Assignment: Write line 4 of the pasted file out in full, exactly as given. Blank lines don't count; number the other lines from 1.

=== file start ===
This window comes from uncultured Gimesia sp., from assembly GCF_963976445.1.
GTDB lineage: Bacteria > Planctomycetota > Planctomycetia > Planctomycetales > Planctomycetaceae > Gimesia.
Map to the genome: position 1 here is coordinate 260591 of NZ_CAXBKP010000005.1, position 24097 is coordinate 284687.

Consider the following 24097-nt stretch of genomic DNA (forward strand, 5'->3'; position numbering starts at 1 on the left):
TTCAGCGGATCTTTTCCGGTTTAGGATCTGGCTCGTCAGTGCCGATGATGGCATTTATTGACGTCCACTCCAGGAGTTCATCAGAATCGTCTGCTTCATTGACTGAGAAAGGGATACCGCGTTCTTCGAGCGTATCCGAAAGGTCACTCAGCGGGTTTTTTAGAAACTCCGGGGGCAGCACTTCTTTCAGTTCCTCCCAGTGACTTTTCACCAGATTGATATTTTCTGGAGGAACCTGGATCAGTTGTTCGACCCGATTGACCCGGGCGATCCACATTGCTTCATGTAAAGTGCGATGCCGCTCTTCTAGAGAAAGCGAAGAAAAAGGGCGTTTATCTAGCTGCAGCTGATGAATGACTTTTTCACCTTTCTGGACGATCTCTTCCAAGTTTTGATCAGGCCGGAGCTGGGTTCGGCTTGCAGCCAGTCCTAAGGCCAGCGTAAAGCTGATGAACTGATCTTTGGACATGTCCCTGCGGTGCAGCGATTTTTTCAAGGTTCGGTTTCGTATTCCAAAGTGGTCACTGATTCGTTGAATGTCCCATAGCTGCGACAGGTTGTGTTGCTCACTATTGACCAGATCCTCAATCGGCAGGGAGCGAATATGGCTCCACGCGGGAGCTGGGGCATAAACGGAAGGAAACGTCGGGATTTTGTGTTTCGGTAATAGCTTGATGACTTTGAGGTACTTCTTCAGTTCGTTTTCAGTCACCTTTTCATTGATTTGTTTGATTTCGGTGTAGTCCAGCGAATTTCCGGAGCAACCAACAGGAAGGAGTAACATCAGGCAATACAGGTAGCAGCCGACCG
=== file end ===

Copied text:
Consider the following 24097-nt stretch of genomic DNA (forward strand, 5'->3'; position numbering starts at 1 on the left):